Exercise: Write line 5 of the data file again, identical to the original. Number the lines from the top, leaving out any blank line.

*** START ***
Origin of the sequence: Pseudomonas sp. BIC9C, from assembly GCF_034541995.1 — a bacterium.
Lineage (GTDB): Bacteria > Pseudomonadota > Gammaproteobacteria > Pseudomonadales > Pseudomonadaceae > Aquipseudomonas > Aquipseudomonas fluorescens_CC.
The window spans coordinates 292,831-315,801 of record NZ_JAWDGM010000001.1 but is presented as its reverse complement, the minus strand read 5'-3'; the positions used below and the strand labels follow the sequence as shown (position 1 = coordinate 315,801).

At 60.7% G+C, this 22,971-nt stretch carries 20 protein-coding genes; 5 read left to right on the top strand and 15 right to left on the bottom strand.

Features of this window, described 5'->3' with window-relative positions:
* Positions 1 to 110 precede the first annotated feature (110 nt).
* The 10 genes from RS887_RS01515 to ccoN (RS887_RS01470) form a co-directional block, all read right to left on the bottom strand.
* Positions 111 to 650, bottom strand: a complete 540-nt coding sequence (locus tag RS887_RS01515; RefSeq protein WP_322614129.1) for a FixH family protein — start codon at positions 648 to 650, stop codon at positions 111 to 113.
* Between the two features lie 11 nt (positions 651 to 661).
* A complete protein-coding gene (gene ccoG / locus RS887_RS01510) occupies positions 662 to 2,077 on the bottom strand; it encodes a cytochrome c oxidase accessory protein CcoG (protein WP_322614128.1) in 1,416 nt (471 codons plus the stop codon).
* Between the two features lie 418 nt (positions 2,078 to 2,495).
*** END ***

Features of this window, described 5'->3' with window-relative positions: